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Page 42 - Never leave a camp fire, even for a short time, without quenching it with water or earth. 5. Bonfires. — Never build bonfires in windy weather or where there is the slightest danger of their escaping from control. Don't make them larger than you need. 6. Fighting fires. — If you find a fire try to put it out. If you can't, get word of it to the nearest United States forest ranger or State fire warden at once. Keep in touch with the rangers.
Page 42 - MOUNTAINS. 1. Matches. — Be sure your match is out. Break it in two before you throw it away. 2. Tobacco. — Throw pipe ashes and cigar or cigarette stumps in the dust of the road and stamp or pinch out the fire before leaving them. Don't throw them into brush, leaves, or needles. 3. Making camp. — Build a small camp fire.
Page 42 - Build it in the open, not against a tree or log or near brush. Scrape away the trash from all around it. (4) Leaving camp. — Never...
Page 33 - Burn all kitchen refuse in the camp fire; it will not affect the cooking. Burn everything — coffee grounds, parings, bones,, meat, even old tin cans — for if thrown out anywhere, even buried, they may attract flies. Refuse once burned will not attract flies. If burning is impracticable, dig a hole for the refuse; leaving the earth piled up on the edge, and cover every addition with, a layer of dirt.
Page 10 - ... set apart to insure a perpetual supply of timber for the use and necessities of the people of the United States, and to prevent destruction of the forest cover which regulates the flow of streams. They "are open to all persons for all lawful purposes. The timber, water, pasture, and other resources are for the use of the people, and the minerals are open to exploitation just as on unreserved public land.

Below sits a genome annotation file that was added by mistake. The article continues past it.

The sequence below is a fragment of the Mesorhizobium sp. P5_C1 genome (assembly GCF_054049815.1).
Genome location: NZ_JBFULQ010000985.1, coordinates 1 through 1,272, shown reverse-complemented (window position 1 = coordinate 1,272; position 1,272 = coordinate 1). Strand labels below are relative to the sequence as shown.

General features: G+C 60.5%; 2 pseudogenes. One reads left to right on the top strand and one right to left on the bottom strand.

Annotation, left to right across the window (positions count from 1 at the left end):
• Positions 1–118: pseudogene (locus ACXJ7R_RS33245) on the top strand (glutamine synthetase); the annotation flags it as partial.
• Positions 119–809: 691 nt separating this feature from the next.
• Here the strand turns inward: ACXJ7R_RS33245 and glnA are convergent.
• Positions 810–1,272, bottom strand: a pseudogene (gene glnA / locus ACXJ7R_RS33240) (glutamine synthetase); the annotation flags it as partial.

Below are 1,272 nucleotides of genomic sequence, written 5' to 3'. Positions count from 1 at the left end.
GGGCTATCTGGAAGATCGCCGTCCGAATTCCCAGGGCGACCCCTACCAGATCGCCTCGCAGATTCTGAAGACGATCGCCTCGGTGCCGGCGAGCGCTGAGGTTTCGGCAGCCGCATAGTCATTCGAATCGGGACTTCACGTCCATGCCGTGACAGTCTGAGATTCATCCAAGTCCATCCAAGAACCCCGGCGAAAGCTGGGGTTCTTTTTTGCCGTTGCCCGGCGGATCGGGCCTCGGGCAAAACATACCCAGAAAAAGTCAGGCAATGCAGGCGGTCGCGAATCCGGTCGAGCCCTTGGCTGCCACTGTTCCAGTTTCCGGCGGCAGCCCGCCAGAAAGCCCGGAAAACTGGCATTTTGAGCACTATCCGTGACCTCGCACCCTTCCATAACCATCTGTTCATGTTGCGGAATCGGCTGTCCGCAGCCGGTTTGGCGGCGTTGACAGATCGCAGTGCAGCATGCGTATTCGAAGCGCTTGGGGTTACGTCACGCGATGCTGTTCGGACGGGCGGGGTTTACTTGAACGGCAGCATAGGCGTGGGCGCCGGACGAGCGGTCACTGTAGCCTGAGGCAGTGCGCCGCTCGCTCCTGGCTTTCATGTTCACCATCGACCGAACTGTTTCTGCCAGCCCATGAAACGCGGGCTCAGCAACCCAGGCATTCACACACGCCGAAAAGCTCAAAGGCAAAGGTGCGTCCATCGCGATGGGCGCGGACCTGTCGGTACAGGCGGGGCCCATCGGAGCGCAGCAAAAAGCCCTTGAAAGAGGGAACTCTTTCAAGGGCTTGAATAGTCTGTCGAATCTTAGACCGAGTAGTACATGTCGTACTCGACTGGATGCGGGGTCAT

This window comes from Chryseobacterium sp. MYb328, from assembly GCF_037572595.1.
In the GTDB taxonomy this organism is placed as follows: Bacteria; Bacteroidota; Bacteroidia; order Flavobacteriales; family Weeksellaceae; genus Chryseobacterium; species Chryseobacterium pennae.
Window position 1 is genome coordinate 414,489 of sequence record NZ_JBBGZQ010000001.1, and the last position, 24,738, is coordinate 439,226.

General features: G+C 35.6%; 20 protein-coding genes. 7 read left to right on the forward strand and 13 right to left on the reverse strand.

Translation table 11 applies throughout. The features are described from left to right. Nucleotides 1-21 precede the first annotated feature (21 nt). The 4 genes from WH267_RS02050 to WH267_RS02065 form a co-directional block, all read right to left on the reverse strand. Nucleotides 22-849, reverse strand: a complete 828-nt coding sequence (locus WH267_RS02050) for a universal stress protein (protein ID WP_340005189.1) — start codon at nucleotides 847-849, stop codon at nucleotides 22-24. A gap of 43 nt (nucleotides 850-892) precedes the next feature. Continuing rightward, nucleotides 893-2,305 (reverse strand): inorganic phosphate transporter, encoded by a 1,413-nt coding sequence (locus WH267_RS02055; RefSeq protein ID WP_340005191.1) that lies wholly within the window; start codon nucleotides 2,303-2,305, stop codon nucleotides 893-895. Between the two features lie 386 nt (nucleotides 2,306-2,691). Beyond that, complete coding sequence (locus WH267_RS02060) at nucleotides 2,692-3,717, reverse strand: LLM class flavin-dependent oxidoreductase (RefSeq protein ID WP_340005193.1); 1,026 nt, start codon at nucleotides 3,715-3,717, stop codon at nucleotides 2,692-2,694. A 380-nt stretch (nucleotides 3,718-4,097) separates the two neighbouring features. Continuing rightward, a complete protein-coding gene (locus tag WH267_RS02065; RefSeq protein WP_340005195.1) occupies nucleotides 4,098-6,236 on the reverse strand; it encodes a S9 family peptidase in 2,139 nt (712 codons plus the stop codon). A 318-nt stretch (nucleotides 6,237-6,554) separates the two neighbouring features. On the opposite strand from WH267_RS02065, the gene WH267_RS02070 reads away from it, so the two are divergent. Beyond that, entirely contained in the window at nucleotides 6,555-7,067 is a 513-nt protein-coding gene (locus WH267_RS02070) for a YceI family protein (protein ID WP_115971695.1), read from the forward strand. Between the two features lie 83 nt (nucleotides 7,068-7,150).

Page 32 - ... of soda. Prepare the beans and soak them over night in cold water ; soft water is preferable. Parboil the pork and cut it into thin slices. Drain the soaked beans ; put them into a kettle with enough fresh cold water to cover them ; put in the bicarbonate of soda. Cover ; boil for fifteen or twenty minutes ; remove the scum as it rises ; pour off the water ; replace with boiling water ; cover ; boil steadily until tender ; drain and season with pepper. Put onehalf of the beans in a deep mess-pan...
Page 31 - When cooked put it on a hot dish and season with pepper and salt. The juices will then escape and furnish the gravy ; or, have ready in a hot dish a half teaspoonful of salt, a quarter of a teaspoonful of pepper, a piece of butter or beef dripping not quite the size of an egg, add two tablespoonfuls of boiling water, mix well together, put the steak into it and turn it over once, so that both sides will be moistened with the gravy, and serve.
Page 8 - California include within their boundaries the forests on both slopes of the Sierras from the Oregon line to the Tehachapi, the Klamath River mountains, the interior ridges of the northern Coast Range as far south as Lake County, and the coast ranges from near Monterey southward to the Mexican boundary.
Page 31 - DUTCH OVENS In using Dutch ovens, care should be taken that the oven and lid are quite hot enough before the dough is placed in them for baking. During the preparations for baking, the oven and lid should be heated over the fire. When a good mass of coals has been obtained, the dough should be placed in the heated oven (the bottom having been greased) and the lid put on. The oven should then be embedded in the coals and the lid covered with coals and hot ashes. Instead of a Dutch oven two pans may...